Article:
This article is the third in a three-part series intended to
provide the reader with a basic understanding of:
Environmental reporting obligations and the consequences for
failing to meet those obligations;
Best practices for pre-release planning; and
Information about what to expect after an unauthorized release
has been reported.
Part 1, we provided a general overview of environmental release
reporting obligations. In
Part 2, we summarized best practices for pre-release planning.
In this final installment, we address what to expect after the
unauthorized release has been reported. As with Parts 1 and 2, we
focus our comments on the Alberta regulatory regime.
As we have previously observed, it is important to understand
that this series addresses releases from the environmental law
perspective only. This article is not an appropriate replacement
for robust, site-specific protocols for release prevention and
response, which should include many other considerations, such as
occupational health and safety issues, appropriate emergency
response measures, and cleanup activities.
Many acts and regulations, including the Environmental
Protection and Enhancement Act
("EPEA"), require submission of
additional information in writing, sometimes within a very short
period after the unauthorized release. Contact a lawyer as soon as
practicable after the release to confirm what, if any, additional
obligations you have, and your deadlines for meeting those
Depending on your organization's familiarity with the
regulatory process, and the likelihood of an investigation, you and
your lawyer can assess how much involvement of legal counsel you
require going forward.
The likelihood of an investigation is impacted by a number of
factors, including but not limited to the substance released, the
amount and duration of the release, and potential impacts to human
health or the environment.
Anticipate an Investigation
Investigators have significant powers to enter and inspect
business premises, generally without a warrant. Those powers
arise where there is a reasonable belief that a substance is being,
has been, or may be released into the environment; where
there is reason to believe that an approval has been violated; or
for many other reasons specified in the authorizing legislation and
Personnel should be trained in advance of an investigation about
what they can expect. In particular, it is important to ensure they
it is a serious criminal offence to either obstruct an
investigator or peace officer performing his or her duties, or to
destroy or alter evidence;
they may be required to give statements to the investigators
that may be used against the company, but they are not required to
sign "statements" that have been drafted by the
they may be required to testify for either the company or the
Crown (prosecution) at a later date;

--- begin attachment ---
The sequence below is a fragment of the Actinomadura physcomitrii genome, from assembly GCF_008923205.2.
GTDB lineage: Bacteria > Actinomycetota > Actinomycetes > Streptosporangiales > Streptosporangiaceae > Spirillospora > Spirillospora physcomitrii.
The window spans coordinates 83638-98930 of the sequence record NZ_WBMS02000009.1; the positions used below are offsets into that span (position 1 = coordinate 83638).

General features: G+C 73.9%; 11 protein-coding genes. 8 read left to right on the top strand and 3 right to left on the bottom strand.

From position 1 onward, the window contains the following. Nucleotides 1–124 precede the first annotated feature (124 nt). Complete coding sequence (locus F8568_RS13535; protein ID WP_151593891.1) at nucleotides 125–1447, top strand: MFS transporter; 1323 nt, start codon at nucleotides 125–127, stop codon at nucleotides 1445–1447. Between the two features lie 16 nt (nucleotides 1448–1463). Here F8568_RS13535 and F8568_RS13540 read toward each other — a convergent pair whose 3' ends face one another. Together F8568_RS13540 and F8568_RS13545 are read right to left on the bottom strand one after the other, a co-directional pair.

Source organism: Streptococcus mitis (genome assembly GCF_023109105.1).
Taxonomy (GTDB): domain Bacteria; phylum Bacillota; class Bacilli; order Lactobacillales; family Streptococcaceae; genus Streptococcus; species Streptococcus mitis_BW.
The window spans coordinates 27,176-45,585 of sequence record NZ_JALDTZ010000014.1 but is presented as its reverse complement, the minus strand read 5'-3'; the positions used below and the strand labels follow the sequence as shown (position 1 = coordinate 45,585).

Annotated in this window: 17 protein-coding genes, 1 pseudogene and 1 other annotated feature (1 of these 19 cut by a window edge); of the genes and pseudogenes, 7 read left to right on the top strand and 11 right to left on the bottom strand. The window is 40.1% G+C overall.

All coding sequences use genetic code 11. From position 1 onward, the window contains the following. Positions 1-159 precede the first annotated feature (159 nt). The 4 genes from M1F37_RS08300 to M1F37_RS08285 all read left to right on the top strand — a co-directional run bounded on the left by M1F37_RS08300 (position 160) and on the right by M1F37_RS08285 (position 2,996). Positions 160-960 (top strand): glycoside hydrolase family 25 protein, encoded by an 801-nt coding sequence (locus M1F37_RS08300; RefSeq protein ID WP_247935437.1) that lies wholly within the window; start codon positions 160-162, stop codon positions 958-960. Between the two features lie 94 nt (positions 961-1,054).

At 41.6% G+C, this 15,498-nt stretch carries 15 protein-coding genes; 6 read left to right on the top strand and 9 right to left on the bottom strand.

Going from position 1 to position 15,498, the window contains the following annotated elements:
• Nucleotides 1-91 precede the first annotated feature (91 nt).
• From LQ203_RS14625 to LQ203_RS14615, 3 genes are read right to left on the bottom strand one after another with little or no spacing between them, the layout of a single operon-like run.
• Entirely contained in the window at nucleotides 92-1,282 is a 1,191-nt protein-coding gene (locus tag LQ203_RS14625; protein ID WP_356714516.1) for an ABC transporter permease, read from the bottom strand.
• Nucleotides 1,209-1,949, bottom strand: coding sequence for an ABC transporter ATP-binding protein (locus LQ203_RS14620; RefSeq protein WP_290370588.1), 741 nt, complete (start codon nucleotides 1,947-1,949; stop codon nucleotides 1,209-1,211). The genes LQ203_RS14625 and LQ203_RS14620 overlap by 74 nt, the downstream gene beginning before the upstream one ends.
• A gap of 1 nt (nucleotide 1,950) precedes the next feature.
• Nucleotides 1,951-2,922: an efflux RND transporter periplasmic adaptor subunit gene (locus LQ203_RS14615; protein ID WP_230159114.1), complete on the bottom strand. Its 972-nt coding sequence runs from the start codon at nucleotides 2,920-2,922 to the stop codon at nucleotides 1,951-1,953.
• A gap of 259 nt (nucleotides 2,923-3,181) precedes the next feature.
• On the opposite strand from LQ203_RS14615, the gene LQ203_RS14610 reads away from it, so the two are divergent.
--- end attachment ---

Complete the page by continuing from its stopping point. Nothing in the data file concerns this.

they cannot be compelled to give statements that may be used
against them personally; and
they may be personally and criminally liable for possible
offences (potentially creating a conflict of interest with the
In addition to training all potentially affected personnel, the
designated "Communications Coordinator" described in Part
2 of this article series should be familiar with relevant
legislation and regulations and company-specific policies relating
to releases. The Communications Coordinator should have up-to-date
information on incident response efforts, including the technical
aspects of how the release is being addressed and the company's
compliance with the reporting obligations outlined earlier in this
Ideally, no statement should be made by any individual until
legal advice has been sought and received.
The end of an investigation is not necessarily the end of your
involvement. In the modern world, everything is publicized. If
charges are laid, you should expect the Crown to issue a press
release commenting on the charges. In such circumstances, your
communications personnel should be ready to issue a public
response, developed in consultation with your professional
If an enforcement order is issued, you will have limited time in
which to file an appeal.
As illustrated in this series of articles, an unauthorized
release gives rise to significant reporting obligations that must
be addressed to minimize liability risks for your organization and
the individuals associated with it. While our articles are no
substitute for timely and specific legal advice, we hope that this
series has provided you with a general understanding of the nature
of your obligations.
The content of this article is intended to provide a general
guide to the subject matter. Specialist advice should be sought
about your specific circumstances.
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